How Cover Crops Make Healthier Soil

And suck climate-warming greenhouse gases out of the air.

| Mon Sep. 9, 2013 5:00 AM EDT

Also read Tom Philpott's story on no-till, cover-crop farming evangelist David Brandt.

1. After the harvest, the farmer plants a cover crop, which sucks CO2 out of the atmosphere. (Some—like legumes—also enrich the soil with nitrogen.)

 

 

 

 

 

2. The cover crop dies, leaving behind organic matter that makes soil more fertile, keeps weeds from growing, and moderates soil temperature.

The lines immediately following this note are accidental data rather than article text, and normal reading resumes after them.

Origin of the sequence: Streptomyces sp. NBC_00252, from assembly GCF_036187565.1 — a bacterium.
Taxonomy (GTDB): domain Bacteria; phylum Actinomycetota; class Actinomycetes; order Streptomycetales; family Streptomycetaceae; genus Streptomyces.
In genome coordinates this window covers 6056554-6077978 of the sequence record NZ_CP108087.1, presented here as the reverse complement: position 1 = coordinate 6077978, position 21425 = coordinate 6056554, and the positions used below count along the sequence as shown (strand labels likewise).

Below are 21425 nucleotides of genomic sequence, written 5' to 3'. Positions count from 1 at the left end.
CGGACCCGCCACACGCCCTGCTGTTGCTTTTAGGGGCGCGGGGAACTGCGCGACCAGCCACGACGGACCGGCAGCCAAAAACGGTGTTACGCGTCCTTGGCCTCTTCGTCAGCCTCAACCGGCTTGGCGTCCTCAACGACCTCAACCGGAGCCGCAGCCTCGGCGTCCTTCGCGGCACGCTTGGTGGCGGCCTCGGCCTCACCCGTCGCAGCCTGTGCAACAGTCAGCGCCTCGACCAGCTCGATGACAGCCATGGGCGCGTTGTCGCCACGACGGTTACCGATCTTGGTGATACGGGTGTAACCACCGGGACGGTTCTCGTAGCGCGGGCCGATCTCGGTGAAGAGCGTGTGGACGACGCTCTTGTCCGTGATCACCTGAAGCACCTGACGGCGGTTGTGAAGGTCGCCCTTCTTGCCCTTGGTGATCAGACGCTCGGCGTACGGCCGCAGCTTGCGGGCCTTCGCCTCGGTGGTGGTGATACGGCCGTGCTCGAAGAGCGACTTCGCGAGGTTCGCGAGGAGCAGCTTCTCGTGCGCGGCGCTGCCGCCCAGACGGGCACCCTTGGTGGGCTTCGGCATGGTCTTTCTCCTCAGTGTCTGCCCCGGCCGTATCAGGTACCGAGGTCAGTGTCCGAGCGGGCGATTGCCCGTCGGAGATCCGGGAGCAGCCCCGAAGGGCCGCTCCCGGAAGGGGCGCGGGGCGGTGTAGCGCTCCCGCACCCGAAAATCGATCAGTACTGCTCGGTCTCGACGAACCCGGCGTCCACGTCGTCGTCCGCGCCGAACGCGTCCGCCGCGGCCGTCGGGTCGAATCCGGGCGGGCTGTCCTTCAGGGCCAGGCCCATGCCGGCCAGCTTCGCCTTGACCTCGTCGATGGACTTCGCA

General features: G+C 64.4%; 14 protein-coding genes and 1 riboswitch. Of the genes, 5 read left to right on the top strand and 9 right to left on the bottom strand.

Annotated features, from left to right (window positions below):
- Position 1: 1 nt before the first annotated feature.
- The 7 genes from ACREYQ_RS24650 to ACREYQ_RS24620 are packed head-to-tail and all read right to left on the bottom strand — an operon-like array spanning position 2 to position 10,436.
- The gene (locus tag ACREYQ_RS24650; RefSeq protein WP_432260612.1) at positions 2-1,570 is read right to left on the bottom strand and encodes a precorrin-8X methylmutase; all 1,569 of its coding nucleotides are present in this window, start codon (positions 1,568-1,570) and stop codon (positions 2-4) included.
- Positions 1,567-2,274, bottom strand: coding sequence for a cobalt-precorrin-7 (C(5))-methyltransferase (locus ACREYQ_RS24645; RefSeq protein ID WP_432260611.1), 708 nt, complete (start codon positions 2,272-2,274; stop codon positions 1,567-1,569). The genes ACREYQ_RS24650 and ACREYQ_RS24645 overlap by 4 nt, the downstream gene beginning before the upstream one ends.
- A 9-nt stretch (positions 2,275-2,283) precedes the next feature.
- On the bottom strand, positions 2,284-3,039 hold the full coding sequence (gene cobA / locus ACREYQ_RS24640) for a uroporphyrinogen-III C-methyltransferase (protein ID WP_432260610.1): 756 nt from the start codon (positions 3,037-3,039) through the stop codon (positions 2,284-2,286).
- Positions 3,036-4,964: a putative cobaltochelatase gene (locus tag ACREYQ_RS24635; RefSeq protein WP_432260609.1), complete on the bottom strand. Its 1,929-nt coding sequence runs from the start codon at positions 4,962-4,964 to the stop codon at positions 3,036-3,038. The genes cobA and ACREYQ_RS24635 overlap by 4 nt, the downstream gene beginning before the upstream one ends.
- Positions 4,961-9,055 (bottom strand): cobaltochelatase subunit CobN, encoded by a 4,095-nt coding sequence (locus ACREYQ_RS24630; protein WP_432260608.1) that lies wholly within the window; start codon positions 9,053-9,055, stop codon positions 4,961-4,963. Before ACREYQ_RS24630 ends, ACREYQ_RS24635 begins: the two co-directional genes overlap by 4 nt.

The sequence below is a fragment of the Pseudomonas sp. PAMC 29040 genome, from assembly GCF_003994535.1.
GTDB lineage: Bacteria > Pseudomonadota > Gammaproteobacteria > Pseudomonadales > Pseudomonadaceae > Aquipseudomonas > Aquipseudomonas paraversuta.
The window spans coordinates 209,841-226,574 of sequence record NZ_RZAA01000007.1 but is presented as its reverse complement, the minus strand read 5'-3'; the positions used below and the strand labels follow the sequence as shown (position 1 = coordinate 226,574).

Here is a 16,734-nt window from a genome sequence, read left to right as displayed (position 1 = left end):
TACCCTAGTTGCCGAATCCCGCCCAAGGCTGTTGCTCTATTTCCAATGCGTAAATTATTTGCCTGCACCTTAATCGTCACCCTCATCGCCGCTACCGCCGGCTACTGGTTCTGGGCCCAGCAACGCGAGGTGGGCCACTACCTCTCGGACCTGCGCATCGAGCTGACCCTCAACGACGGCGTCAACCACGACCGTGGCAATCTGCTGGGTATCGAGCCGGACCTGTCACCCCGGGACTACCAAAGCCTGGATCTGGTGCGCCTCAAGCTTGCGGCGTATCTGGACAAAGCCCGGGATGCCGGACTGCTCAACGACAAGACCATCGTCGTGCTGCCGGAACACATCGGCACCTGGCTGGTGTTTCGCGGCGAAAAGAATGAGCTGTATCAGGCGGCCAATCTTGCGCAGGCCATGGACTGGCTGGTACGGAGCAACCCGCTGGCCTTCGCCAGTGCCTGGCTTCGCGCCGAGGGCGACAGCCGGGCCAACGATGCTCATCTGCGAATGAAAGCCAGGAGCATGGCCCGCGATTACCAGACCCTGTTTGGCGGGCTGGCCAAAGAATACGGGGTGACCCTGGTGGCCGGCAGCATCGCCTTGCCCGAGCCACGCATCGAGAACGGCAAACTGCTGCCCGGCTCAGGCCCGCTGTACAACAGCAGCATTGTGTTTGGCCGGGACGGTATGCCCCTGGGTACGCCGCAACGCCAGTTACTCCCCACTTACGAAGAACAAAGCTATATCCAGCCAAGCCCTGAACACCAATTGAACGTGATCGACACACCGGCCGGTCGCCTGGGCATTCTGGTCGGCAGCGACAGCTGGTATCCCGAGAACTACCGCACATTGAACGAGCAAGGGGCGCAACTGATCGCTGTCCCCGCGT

3. The soil is not tilled before planting cash crops like corn or soybeans so that buried organic matter won't oxidize CO2, and soil-enriching microbes and worms are preserved.

 

 

 

 

 

4. Over time, cover crops create a layer of carbon-rich topsoil (humus) resistant to both drought and erosion.